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Last Updated: Tuesday, 29 November 2005, 13:08 GMT
Blair says EU rebate still needed
Tony Blair
Mr Blair complained of spending 'distortions'
EU spending has to undergo "fundamental reform" if members are to secure a budget deal, Tony Blair has said.

The prime minister said the UK's 4bn annual rebate had to stay in place as long as "distortions" caused by the Common Agricultural Policy remained.

The UK was a "big net contributor" to the EU and should pay out amounts "more equivalent to countries the same size", he told the CBI conference in London.

EU ministers meet next month in an attempt to secure a budget deal.

'There for a reason'

Reports suggest the UK is proposing to give up parts of its rebate in return for lower overall EU spending.

BBC Europe editor Mark Mardell on Monday said the UK proposal would mean a 10% cut in the money spent on projects like roads, rail and water treatment in the 10 countries which joined the European Union last year.

He added: "Sources close to Mr Blair believe that losing some of the rebate won by Mrs Thatcher will be acceptable to the public if there is overall reform of the European Union's budget."

The last talks on the budget ended in crisis in June, when the UK refused to give up its rebate.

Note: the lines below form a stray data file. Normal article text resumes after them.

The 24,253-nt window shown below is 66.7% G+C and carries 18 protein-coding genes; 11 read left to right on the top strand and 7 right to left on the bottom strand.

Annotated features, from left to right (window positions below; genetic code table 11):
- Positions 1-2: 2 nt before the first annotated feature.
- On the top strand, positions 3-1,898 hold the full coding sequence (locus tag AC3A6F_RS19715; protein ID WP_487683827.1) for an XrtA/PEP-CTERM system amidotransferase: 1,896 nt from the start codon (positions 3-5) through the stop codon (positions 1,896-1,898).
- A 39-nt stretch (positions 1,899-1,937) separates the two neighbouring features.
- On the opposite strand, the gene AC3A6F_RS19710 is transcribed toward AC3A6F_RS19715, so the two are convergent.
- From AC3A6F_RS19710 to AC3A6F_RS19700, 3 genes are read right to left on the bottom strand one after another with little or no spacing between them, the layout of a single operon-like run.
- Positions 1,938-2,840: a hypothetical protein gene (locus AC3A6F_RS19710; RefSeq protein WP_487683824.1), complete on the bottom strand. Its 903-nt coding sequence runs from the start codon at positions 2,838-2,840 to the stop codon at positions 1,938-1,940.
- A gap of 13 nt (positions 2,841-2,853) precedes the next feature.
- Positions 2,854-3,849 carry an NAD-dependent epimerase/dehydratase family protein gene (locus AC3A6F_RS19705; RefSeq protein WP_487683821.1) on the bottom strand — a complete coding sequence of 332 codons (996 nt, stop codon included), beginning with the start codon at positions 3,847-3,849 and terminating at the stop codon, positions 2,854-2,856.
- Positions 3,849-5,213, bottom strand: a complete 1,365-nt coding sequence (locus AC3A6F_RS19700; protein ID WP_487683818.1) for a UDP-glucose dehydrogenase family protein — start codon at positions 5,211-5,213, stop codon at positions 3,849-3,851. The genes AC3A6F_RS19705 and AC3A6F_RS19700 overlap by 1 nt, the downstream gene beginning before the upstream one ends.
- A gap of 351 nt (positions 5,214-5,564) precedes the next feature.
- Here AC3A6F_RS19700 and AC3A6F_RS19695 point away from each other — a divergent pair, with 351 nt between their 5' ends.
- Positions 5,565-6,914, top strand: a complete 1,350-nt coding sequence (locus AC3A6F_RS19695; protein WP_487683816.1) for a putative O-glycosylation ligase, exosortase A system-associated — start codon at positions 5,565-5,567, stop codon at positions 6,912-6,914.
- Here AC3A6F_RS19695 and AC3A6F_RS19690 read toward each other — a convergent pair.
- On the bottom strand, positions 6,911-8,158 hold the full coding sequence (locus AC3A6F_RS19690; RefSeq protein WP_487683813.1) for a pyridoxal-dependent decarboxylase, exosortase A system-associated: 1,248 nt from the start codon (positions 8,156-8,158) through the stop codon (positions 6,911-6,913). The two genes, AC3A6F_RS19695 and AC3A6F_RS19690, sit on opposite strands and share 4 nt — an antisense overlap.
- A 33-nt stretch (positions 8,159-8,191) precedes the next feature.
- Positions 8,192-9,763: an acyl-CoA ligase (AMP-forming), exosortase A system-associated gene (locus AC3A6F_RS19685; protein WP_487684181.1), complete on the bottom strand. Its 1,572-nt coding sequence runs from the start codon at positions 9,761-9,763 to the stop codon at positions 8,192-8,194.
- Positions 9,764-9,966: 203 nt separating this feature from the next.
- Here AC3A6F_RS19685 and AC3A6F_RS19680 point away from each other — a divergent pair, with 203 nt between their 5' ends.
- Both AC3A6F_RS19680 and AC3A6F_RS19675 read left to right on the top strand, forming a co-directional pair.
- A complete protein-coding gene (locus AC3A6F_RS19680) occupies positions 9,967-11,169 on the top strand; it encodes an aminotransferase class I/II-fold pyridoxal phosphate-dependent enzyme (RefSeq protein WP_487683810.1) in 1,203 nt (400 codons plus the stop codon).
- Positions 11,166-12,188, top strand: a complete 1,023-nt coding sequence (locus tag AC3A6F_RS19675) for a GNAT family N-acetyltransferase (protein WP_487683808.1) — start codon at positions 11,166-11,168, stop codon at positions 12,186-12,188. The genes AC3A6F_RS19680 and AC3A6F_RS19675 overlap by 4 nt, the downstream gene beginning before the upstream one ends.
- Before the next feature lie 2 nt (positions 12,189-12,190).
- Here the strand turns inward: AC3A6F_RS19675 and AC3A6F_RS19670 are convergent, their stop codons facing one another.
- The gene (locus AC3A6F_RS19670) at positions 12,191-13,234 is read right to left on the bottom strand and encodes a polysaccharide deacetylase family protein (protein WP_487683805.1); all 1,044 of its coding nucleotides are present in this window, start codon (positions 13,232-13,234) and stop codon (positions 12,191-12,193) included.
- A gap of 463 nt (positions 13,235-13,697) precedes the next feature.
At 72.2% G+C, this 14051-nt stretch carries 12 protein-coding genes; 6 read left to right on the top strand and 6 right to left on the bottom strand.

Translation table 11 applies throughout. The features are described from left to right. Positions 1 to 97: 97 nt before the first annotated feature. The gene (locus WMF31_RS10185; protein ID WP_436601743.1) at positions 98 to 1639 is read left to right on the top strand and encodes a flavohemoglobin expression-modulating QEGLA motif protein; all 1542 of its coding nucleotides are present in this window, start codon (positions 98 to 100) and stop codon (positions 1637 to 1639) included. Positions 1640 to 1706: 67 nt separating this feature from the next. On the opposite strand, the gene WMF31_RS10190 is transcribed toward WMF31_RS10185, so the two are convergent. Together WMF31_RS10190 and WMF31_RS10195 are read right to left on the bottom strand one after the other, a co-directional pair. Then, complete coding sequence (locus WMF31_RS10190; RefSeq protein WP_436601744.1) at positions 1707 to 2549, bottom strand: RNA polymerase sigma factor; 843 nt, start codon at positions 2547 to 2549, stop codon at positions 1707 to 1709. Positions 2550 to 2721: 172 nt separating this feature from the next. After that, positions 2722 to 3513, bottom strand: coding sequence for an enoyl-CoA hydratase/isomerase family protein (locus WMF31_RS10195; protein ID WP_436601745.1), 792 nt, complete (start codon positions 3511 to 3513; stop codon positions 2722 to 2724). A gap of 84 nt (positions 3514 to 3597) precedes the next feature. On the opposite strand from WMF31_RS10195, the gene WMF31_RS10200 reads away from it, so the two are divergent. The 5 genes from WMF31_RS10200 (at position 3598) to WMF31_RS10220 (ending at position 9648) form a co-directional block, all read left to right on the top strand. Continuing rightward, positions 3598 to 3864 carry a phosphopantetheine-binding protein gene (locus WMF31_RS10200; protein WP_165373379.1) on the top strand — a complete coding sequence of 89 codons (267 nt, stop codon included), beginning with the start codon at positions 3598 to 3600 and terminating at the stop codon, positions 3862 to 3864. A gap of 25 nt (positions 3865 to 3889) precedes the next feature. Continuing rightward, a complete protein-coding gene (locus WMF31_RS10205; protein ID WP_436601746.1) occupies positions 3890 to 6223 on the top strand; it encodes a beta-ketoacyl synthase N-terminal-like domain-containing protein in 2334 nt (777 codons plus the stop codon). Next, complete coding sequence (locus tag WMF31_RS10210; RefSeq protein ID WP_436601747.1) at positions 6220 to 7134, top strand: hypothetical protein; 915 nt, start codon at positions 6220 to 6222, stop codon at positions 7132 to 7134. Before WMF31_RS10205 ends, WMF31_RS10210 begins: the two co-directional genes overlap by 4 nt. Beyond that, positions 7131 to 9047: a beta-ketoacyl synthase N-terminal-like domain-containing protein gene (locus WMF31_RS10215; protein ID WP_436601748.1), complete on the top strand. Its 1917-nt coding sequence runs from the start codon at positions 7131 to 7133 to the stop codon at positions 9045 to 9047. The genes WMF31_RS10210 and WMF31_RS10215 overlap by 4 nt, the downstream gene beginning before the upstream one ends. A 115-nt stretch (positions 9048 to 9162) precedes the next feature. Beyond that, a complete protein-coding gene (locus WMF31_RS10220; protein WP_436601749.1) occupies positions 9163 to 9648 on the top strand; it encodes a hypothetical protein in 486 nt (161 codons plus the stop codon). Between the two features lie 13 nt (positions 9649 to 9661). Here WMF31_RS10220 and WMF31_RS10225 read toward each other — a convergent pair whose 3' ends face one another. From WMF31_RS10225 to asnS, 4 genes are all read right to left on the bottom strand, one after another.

Mr Blair told CBI delegates: "The rebate is there for a reason. It's there because of the distortions of expenditure under the Common Agricultural Policy.

"If we didn't get a rebate on the CAP spending, we would end up losing even larger contributions than we are already."

Foreign Secretary Jack Straw said the UK was doing all it could to reach a deal that was fair to the poorer member states, to the EU as a whole and to British interests.

But negotiations were complicated because all 25 member states had to agree, he added.

European diplomats have been quoted as saying that the UK is proposing a budget for 2007-13 capped at 1.03% of EU gross national income.

The new member states have consistently urged the older states to reach agreement on the budget quickly, because delays will hinder their attempts to plan how to spend the money.

This, in turn, will affect how much of the money available to them they are able to make use of.

The UK will formally unveil its proposal at a summit on 15 and 16 December, two weeks before the end of its EU presidency.


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